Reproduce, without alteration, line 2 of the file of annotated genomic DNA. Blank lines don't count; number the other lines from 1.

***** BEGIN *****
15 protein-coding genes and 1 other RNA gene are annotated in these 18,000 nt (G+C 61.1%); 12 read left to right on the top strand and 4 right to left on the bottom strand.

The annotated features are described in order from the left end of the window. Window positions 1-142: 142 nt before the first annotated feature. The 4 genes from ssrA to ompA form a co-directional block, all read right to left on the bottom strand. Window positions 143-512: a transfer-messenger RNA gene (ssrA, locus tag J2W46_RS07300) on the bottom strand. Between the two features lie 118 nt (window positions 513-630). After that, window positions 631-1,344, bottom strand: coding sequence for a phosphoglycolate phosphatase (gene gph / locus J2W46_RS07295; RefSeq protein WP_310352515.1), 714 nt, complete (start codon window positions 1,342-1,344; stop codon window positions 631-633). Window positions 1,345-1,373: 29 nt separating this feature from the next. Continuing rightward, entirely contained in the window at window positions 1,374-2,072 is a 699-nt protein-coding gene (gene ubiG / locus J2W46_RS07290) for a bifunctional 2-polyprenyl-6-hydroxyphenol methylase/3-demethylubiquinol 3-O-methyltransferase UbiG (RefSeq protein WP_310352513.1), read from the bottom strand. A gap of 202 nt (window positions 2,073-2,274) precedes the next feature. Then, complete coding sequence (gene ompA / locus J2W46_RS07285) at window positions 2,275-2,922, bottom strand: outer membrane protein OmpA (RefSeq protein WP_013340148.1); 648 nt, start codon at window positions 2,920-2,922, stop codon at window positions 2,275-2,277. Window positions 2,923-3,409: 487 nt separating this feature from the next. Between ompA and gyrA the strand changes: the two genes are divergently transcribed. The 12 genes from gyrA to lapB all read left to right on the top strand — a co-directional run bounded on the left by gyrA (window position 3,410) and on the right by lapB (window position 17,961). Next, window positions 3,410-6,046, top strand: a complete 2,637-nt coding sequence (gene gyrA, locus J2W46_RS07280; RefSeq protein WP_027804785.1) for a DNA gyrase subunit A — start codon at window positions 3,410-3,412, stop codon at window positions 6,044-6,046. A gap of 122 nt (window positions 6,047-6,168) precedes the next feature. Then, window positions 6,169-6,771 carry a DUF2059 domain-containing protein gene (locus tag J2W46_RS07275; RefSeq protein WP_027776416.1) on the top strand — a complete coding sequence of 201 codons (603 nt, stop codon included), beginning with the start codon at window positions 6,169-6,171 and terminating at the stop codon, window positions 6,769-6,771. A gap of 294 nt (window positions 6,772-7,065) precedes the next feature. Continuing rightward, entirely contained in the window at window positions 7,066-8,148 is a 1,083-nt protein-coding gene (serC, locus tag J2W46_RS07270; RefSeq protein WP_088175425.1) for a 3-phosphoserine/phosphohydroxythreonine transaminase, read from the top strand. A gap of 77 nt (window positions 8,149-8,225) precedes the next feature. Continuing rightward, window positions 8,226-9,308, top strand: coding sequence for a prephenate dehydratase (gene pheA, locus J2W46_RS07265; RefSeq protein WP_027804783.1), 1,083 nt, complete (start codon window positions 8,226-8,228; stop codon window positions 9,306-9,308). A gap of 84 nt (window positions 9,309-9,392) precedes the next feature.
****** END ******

The annotated features are described in order from the left end of the window. Window positions 1-142: 142 nt before the first annotated feature. The 4 genes from ssrA to ompA form a co-directional block, all read right to left on the bottom strand. Window positions 143-512: a transfer-messenger RNA gene (ssrA, locus tag J2W46_RS07300) on the bottom strand. Between the two features lie 118 nt (window positions 513-630). After that, window positions 631-1,344, bottom strand: coding sequence for a phosphoglycolate phosphatase (gene gph / locus J2W46_RS07295; RefSeq protein WP_310352515.1), 714 nt, complete (start codon window positions 1,342-1,344; stop codon window positions 631-633). Window positions 1,345-1,373: 29 nt separating this feature from the next. Continuing rightward, entirely contained in the window at window positions 1,374-2,072 is a 699-nt protein-coding gene (gene ubiG / locus J2W46_RS07290) for a bifunctional 2-polyprenyl-6-hydroxyphenol methylase/3-demethylubiquinol 3-O-methyltransferase UbiG (RefSeq protein WP_310352513.1), read from the bottom strand. A gap of 202 nt (window positions 2,073-2,274) precedes the next feature. Then, complete coding sequence (gene ompA / locus J2W46_RS07285) at window positions 2,275-2,922, bottom strand: outer membrane protein OmpA (RefSeq protein WP_013340148.1); 648 nt, start codon at window positions 2,920-2,922, stop codon at window positions 2,275-2,277. Window positions 2,923-3,409: 487 nt separating this feature from the next. Between ompA and gyrA the strand changes: the two genes are divergently transcribed. The 12 genes from gyrA to lapB all read left to right on the top strand — a co-directional run bounded on the left by gyrA (window position 3,410) and on the right by lapB (window position 17,961). Next, window positions 3,410-6,046, top strand: a complete 2,637-nt coding sequence (gene gyrA, locus J2W46_RS07280; RefSeq protein WP_027804785.1) for a DNA gyrase subunit A — start codon at window positions 3,410-3,412, stop codon at window positions 6,044-6,046. A gap of 122 nt (window positions 6,047-6,168) precedes the next feature. Then, window positions 6,169-6,771 carry a DUF2059 domain-containing protein gene (locus tag J2W46_RS07275; RefSeq protein WP_027776416.1) on the top strand — a complete coding sequence of 201 codons (603 nt, stop codon included), beginning with the start codon at window positions 6,169-6,171 and terminating at the stop codon, window positions 6,769-6,771. A gap of 294 nt (window positions 6,772-7,065) precedes the next feature. Continuing rightward, entirely contained in the window at window positions 7,066-8,148 is a 1,083-nt protein-coding gene (serC, locus tag J2W46_RS07270; RefSeq protein WP_088175425.1) for a 3-phosphoserine/phosphohydroxythreonine transaminase, read from the top strand. A gap of 77 nt (window positions 8,149-8,225) precedes the next feature. Continuing rightward, window positions 8,226-9,308, top strand: coding sequence for a prephenate dehydratase (gene pheA, locus J2W46_RS07265; RefSeq protein WP_027804783.1), 1,083 nt, complete (start codon window positions 8,226-8,228; stop codon window positions 9,306-9,308). A gap of 84 nt (window positions 9,309-9,392) precedes the next feature.